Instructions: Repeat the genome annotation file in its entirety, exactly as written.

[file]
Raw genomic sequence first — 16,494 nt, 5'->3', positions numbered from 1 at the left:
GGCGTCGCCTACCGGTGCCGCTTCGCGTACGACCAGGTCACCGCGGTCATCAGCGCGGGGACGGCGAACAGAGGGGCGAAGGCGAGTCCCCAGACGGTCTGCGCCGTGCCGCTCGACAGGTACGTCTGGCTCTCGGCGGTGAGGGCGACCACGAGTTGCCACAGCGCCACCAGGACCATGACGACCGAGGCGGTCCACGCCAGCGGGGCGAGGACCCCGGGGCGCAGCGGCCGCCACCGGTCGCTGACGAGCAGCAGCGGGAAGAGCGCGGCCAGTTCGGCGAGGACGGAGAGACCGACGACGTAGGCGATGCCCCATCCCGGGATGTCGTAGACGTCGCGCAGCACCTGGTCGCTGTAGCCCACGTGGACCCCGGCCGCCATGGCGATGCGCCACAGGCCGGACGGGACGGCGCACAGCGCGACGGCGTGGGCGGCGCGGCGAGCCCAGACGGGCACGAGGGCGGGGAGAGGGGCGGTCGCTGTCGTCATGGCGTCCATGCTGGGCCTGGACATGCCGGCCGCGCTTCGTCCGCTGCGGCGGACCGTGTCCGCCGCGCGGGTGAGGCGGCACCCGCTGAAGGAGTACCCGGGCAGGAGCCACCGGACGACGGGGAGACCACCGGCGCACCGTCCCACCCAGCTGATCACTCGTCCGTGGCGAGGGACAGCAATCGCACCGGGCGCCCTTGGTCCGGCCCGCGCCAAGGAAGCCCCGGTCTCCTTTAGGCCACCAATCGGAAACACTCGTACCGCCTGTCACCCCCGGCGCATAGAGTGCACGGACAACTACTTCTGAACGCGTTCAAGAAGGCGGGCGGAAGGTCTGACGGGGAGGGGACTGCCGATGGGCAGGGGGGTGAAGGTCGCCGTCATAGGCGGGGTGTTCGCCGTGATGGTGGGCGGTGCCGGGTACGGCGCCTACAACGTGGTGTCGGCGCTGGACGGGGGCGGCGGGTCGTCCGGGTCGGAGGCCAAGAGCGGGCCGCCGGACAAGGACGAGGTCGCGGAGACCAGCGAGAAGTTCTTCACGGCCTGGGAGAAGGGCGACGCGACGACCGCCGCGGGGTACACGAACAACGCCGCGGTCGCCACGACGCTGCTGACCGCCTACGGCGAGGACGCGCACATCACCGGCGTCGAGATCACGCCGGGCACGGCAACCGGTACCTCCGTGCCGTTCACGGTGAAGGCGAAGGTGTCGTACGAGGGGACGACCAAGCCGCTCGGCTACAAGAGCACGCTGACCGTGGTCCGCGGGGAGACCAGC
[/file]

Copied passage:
Raw genomic sequence first — 16,494 nt, 5'->3', positions numbered from 1 at the left:
GGCGTCGCCTACCGGTGCCGCTTCGCGTACGACCAGGTCACCGCGGTCATCAGCGCGGGGACGGCGAACAGAGGGGCGAAGGCGAGTCCCCAGACGGTCTGCGCCGTGCCGCTCGACAGGTACGTCTGGCTCTCGGCGGTGAGGGCGACCACGAGTTGCCACAGCGCCACCAGGACCATGACGACCGAGGCGGTCCACGCCAGCGGGGCGAGGACCCCGGGGCGCAGCGGCCGCCACCGGTCGCTGACGAGCAGCAGCGGGAAGAGCGCGGCCAGTTCGGCGAGGACGGAGAGACCGACGACGTAGGCGATGCCCCATCCCGGGATGTCGTAGACGTCGCGCAGCACCTGGTCGCTGTAGCCCACGTGGACCCCGGCCGCCATGGCGATGCGCCACAGGCCGGACGGGACGGCGCACAGCGCGACGGCGTGGGCGGCGCGGCGAGCCCAGACGGGCACGAGGGCGGGGAGAGGGGCGGTCGCTGTCGTCATGGCGTCCATGCTGGGCCTGGACATGCCGGCCGCGCTTCGTCCGCTGCGGCGGACCGTGTCCGCCGCGCGGGTGAGGCGGCACCCGCTGAAGGAGTACCCGGGCAGGAGCCACCGGACGACGGGGAGACCACCGGCGCACCGTCCCACCCAGCTGATCACTCGTCCGTGGCGAGGGACAGCAATCGCACCGGGCGCCCTTGGTCCGGCCCGCGCCAAGGAAGCCCCGGTCTCCTTTAGGCCACCAATCGGAAACACTCGTACCGCCTGTCACCCCCGGCGCATAGAGTGCACGGACAACTACTTCTGAACGCGTTCAAGAAGGCGGGCGGAAGGTCTGACGGGGAGGGGACTGCCGATGGGCAGGGGGGTGAAGGTCGCCGTCATAGGCGGGGTGTTCGCCGTGATGGTGGGCGGTGCCGGGTACGGCGCCTACAACGTGGTGTCGGCGCTGGACGGGGGCGGCGGGTCGTCCGGGTCGGAGGCCAAGAGCGGGCCGCCGGACAAGGACGAGGTCGCGGAGACCAGCGAGAAGTTCTTCACGGCCTGGGAGAAGGGCGACGCGACGACCGCCGCGGGGTACACGAACAACGCCGCGGTCGCCACGACGCTGCTGACCGCCTACGGCGAGGACGCGCACATCACCGGCGTCGAGATCACGCCGGGCACGGCAACCGGTACCTCCGTGCCGTTCACGGTGAAGGCGAAGGTGTCGTACGAGGGGACGACCAAGCCGCTCGGCTACAAGAGCACGCTGACCGTGGTCCGCGGGGAGACCAGC